This week’s Street Fight Summit in New York City brought over 300 tech vendors, small businesses and representatives of large sales teams together to discuss the biggest trends in hyper local organizations. After hearing from Venture Capital partners, Buzzfeed editors and snazzy start-up founders, I’ve distilled the most valuable lessons of the day into:
9 Tips for Selling Ads to Local & Small Business Owners
#1 – Fragmentation is the present and the future.
Radio alone isn’t the solution. Neither is Facebook. Business owners need a multi-pronged approach to advertising and customer outreach—from local TV spots to direct mail to Instagram to yelp. The more channels you can help them with, the more valuable you’ll be. And even if you can’t sell all of those channels, you should frame your product (ie a 30sec tv spot or website pre-roll) in the context of that larger media landscape.
#2 – If it ain’t broke…you should still fix it.
Help the owner understand that what worked before is unlikely to work again. Things change, and they change fast. Earlier this year Google announced that mobile searches have topped desktop, and Yellow Pages moved away from print publication. Last year’s strategy will need some drastic changes if it’s to be successful in 2016.
#3 – Make it short. Keep it simple.
Put yourself in the small business owner’s shoes, and understand that they’re very busy. Very, very busy. They’re overwhelmed by all of the tasks before them, including scheduling services, hiring employees, managing customers, creating marketing campaigns, evaluating new PoS software… Don’t expect to win them over with lengthy white papers. Instead, try actionable tips, easily shareable insights and remarkably simple visualizations.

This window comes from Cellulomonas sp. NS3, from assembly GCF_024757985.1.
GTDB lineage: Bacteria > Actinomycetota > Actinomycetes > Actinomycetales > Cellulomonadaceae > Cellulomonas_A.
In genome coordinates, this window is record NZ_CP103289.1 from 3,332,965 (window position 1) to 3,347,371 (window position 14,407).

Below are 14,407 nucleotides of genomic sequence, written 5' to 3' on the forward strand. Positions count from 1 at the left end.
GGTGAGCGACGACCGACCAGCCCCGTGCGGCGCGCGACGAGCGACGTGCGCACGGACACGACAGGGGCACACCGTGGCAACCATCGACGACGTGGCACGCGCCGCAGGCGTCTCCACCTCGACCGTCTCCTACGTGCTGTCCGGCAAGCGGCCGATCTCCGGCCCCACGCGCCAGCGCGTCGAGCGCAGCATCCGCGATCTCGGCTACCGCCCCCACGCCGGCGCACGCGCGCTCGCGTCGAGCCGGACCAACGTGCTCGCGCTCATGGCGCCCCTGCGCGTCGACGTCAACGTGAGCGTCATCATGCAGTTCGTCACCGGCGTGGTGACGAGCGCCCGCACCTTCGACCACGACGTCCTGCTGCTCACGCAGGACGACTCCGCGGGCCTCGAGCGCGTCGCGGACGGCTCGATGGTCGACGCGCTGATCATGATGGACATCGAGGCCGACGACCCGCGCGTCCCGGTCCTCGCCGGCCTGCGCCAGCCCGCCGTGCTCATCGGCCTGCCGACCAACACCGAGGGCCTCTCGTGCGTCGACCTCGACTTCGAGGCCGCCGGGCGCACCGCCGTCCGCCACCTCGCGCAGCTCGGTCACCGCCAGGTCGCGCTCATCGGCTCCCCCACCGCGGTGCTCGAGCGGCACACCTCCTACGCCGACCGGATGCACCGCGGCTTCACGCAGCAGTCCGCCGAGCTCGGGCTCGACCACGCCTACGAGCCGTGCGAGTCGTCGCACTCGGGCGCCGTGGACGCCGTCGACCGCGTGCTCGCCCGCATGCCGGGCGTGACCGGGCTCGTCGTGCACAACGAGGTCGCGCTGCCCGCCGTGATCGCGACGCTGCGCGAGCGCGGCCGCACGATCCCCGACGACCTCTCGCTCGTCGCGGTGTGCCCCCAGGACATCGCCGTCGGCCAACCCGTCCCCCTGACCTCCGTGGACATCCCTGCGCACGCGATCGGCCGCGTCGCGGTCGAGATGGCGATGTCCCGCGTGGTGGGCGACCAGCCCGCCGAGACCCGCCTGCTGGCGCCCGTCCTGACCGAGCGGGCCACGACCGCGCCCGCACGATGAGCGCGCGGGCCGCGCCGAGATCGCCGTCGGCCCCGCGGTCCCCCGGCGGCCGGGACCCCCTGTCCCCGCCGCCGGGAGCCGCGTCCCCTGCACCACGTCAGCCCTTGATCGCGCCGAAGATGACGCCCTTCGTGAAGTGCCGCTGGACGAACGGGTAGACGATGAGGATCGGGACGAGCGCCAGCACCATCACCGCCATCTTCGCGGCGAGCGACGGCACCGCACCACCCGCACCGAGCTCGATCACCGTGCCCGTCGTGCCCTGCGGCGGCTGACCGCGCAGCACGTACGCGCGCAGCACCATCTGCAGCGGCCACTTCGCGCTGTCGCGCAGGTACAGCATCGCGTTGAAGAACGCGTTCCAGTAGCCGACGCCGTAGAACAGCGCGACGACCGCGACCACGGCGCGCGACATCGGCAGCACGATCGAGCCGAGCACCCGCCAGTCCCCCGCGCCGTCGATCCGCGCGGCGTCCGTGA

#4 – Address their concerns head-on.
Street Fight research shows that small businesses’ top budget investments are Mobile Commerce (40%), Social Media (37%) and Native Ads (29%). They need to focus on driving revenue, either by loading the top of the funnel or reducing churn. How are you uniquely positioned to help them realize that goal?
#5 – Speak their language. Or, at a minimum, try not to speak yours.
Most small and local business owners don’t know much about APIs, Programmatic or Indexes. But they do understand profit, and you hold the keys to helping them make more money than they could ever imagine. So save the jargon for when you’re back in the office.
#6 – Focus on in-store sales.
Businesses need to do everything they can to get people into their stores. Clicks are great, but web traffic is no substitute for foot traffic. 93% of sales still happen in-store, accounting for $4.5T each year. So make sure your product is designed, from content to delivery, to drive foot traffic.
#7 – Help them go hyper local.
On average, 80% of the money you spend is within 20 miles of your home. So do everything you can to help the business owner understand that 20 mile radius. What other businesses are in that space? Which are growing? Which are contracting? What media outlets have a finger on the pulse of that 20 mile radius? And how can your experience working with other businesses in the region help each of your clients be more successful?
#8 – Work with all available data.
Most small and local businesses know their customers well—when they’re most likely to stop in and how much they’re likely to spend on each visit. But they probably don’t know much about them outside of the store—where else they shop, how much discretionary spending they do each month, and where to find more people like them. If you have access to the leading syndicated data sets (think: Nielsen, Experian, Acxiom, Comscore, Rentrak, IHS, Kantar, and more) then you can share lots of information with the small business. You might just hold the keys to reduced churn, increased revenue and where to find the elusive look-alike.
#9 – Understand the pressure that small & local businesses are under.
If yesterday’s Street Fight Summit is any indication, owners are getting 40 calls per week from companies trying to revolutionize their business: transform them into an on-demand service/product provider, wire them into a connected store, implant beacons throughout their location, modernize their transaction technology and more. There’s a lot of fancy tech out there. Be thankful you’re not selling something shiny or trendy. You’re selling ads and ROI—which is exactly what the small & local business owners want.